Today we are heading back to the United States. I have had such an amazing time here in Mexico. I am absolutely amazed with the culture, cuisine, and beauty of this country. Here is a list of some things that I wanted to reflect on as I head home to the United States:
First of all, I highly encourage going on a study abroad trip without any of your friends. I had one acquaintance, Audrey, who I knew was also coming on this trip. We decided to share an apartment and it was such a great opportunity for us to get closer and make close friends with the others in our group.
Mexico has these little stands that they put by your table in restaurants to hold your purse. America needs those.
Always keep a blog while traveling. I totally wish that I had kept up with mine in Italy. Blogging helped me reflect and remember each day that I was abroad.
Don’t be afraid to sound silly when speaking in the language that you are learning. You will improve so quickly when you are trying to speak with people everyday.
True Mexican food is entirely different than what we are used to in the United States. I thought I knew this coming in to the trip, but there is still so many culinary differences that I was unaware of.
There are lots of things that should be on this list that I am forgetting…..
Woo! This was a trip of a lifetime and I am so excited that I got to share and remember it via this blog.
Lastly, check out the Talavera that I painted in Puebla! I think it turned out pretty well!
Today was our last full day in Mexico and boy was it a good one! This morning we went to a Mexican Folklore Ballet. It was unlike anything that I have ever seen before. There were Flamenco dancers, dancers with huge paper mache masks, Mariachi bands, etc. It was so much fun and definitely one of the more “traditional” experiences that I have had while here.
After the show, we went to the museum that was located inside the same building as the theatre (it is called the Palacio de Bellas Artes). They currently have a special exhibit called “Picasso and Rivera: Conversations Across Time.” The exhibit has many works from both of the artists and discussed their stylistic similarities (especially cubism). It was a great and impressive exhibit. The Palacio also had several Diego Riviera murals. How cool is that?!?
After we finished up at the Palacio, we went to the Museum of Memory and Tolerance. This museum was truly spectacular. It was decided up into 2 parts. The first part was designated to help visitors remember the genocides that have occurred in the past. The second part of the tour was designed to encourage and promote tolerance of other cultures, ideas, and people. This museum is a must-see for anyone who finds themselves in Mexico City. I could not recommend it enough.
After the Museum of Tolerance, we had a late lunch at a huge restaurant inside a hotel. It was lovely! I had some tacos and a fruit / cheese salad. My amiga Audrey tried a traditional dish that actually originated in Puebla. It is called Chilis en Nogada and is a stuffed pepper with a special sauce and pomegranate seeds. It was yummy for sure!
After lunch, we were supposed to go to the mall for a couple of hours. Audrey and I decided that we wanted to check out the nearby Museo Jumex, that had a temporary Andy Warhol exhibit. The museum had only 3 galleries and they were all filled with spectacular Warhol works. It was fabulous and I had so much fun strolling through the brightly colored modern art. It was a nice change from the (equally beautiful) European art that I have been staring at all summer.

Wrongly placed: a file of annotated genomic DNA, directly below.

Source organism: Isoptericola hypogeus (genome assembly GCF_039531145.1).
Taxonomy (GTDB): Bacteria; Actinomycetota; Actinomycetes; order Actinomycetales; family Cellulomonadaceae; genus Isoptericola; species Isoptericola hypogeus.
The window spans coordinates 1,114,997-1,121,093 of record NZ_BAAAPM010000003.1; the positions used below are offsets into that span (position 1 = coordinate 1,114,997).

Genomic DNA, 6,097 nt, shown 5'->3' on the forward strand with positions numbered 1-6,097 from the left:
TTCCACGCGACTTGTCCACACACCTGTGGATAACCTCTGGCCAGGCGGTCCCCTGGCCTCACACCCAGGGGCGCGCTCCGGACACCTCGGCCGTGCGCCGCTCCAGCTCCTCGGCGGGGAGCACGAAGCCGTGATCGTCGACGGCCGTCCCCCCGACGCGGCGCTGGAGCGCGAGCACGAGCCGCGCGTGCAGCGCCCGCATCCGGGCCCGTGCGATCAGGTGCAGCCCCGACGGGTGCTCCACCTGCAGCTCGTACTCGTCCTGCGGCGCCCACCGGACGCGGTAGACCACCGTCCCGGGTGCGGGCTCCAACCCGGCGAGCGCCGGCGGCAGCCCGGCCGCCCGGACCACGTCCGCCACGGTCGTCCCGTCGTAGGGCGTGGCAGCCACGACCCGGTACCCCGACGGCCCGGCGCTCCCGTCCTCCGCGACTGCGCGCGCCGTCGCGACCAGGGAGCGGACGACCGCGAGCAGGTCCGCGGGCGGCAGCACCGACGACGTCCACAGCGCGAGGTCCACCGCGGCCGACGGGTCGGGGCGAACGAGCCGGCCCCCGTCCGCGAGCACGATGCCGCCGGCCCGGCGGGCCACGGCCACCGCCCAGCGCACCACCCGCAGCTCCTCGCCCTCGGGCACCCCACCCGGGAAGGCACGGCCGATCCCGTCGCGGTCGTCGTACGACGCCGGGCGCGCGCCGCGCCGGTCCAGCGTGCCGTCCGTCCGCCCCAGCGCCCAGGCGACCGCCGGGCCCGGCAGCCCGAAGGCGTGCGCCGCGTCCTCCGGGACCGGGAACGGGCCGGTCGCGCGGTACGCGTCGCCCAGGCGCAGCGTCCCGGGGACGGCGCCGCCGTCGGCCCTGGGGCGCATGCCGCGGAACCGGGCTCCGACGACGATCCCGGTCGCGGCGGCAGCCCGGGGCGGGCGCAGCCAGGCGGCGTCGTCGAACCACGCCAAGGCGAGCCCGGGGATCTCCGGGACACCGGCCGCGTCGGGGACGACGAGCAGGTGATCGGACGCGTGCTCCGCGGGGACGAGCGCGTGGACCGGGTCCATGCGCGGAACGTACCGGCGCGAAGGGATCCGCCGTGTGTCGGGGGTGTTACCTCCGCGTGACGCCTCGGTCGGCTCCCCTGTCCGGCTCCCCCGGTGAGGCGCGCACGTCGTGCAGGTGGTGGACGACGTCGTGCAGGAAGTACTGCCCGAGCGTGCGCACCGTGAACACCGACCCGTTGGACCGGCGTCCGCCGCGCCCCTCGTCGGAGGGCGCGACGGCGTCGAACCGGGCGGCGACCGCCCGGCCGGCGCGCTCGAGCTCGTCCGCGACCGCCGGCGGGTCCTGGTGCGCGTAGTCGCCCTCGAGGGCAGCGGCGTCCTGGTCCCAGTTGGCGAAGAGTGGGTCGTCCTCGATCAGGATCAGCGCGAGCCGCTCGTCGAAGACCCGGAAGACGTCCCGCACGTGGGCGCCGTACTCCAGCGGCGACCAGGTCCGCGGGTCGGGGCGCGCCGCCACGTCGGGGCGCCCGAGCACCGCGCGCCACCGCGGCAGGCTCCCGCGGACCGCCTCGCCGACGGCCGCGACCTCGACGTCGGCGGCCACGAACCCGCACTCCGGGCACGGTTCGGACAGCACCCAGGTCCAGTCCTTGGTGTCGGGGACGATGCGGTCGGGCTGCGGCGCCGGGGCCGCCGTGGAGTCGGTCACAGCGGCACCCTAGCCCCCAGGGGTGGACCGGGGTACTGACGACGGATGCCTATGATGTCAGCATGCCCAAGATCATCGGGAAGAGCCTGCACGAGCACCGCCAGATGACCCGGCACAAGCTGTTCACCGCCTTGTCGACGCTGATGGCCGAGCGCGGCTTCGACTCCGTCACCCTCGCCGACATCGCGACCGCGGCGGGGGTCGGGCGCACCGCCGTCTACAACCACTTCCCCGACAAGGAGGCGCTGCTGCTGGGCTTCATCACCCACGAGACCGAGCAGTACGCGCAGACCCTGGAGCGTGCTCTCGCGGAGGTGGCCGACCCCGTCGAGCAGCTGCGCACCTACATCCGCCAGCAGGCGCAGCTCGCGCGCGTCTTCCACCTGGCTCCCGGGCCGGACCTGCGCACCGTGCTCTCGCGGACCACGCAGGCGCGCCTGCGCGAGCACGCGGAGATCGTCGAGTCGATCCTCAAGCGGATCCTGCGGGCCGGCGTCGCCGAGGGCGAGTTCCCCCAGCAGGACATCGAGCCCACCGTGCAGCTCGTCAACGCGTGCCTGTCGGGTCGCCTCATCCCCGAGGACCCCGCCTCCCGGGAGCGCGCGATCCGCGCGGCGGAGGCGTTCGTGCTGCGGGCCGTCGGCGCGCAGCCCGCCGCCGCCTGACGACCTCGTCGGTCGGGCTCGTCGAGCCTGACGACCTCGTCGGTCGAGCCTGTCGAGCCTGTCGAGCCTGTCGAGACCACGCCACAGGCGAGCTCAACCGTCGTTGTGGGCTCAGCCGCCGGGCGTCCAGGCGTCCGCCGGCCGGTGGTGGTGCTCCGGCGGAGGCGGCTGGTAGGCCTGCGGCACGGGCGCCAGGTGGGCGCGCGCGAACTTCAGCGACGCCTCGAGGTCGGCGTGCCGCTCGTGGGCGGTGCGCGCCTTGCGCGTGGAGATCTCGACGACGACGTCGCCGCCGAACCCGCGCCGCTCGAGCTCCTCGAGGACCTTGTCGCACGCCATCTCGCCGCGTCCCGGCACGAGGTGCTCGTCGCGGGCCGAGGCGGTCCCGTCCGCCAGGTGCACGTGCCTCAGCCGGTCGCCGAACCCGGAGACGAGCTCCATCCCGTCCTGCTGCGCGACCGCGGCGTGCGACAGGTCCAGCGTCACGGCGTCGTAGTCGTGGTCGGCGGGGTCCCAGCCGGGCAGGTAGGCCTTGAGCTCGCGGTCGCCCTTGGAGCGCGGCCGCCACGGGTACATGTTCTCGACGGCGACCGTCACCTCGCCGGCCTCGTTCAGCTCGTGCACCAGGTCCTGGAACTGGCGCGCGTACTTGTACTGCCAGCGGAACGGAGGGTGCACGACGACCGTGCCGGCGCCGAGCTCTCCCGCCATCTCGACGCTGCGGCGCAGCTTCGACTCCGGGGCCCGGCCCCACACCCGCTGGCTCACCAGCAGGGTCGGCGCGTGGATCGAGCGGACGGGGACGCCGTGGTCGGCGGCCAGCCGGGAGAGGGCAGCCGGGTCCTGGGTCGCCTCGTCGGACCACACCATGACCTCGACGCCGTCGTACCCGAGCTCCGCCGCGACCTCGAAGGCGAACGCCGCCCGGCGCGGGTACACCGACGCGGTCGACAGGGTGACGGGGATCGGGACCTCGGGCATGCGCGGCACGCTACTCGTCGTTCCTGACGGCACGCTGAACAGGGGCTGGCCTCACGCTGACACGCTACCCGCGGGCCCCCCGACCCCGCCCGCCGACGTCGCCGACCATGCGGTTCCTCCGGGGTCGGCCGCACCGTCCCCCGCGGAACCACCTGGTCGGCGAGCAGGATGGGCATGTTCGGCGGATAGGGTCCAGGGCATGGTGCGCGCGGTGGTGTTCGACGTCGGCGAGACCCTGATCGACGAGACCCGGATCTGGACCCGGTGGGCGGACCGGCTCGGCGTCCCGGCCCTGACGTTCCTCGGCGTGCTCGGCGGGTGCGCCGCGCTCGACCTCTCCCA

We stopped by “the Mexican version of Starbucks” for a quick treat before heading back to the hotel for the night. What a great last day here in this beautiful country. Mexico, I love you!!!!
Today was our first day in Mexico City. I love it here! It feels just like any big American city, honestly.
We got up this morning after a beautiful slumber in our nice big hotel beds and headed to breakfast. The place where the OU faculty goes for breakfast (aka it’s free to us) has both traditional Mexican breakfast and more generic American alternatives. Today I opted for the Huevos Rancheros, but tomorrow I’ll definitely be eating pancakes. I’m ready for a good old bowl of cereal and yogurt for breakfast. Not that I don’t love the bean / egg / salsa dishes that are usually served here.
Anyways, after breakfast we drove to the Xochimilco (the city of flowers). This is an area that was once a Mayan civilization. It used to be a city on water, but now it is an area with manmade islands. There are tons of small wooden boats that visitors can rent out. Once you get on the water tons of vendors, also in boats, that try to sell you things including food, drinks, and souvenirs. There are also marriachi bands floating on boats. If you pay them, they will come sing on your boat. It’s pretty cool! In the middle of our boat tour, we stopped at a greenhouse to take a peek. There were tons of beautiful flowers and plants for sale.
After our boat excursion, we headed to the Frida Khalo Museum. The Museum was everything that I imagined. I feel like I have read so much about the Museum throughout all of my Spanish classes, and today I finally got to see it.
We had lunch and I took a brief 2 hour naps. Then, we departed for the El Rey León. It was amazing!! I had seen the musical in London this past summer, but it was more fun in Spanish. It was so special for me to be able to see that again.
Today we left Puebla bright and early to head to Mexico City. We stopped along the way at Teotihuacan. Teotihuacan is an ancient Mesoamerican city that is located about an hour out of Mexico City. While we were there, we got to climb one of the huge pyramid and learn a little about the history of the ancient civilization. Most importantly, I got the most delicious paleta (popsicle with fresh fruit) I’ve had while here. It was so good that I got another one!
We have just arrived in Mexico City and I am so excited to explore. First, a quick rest period before dinner. Today has been exhausting!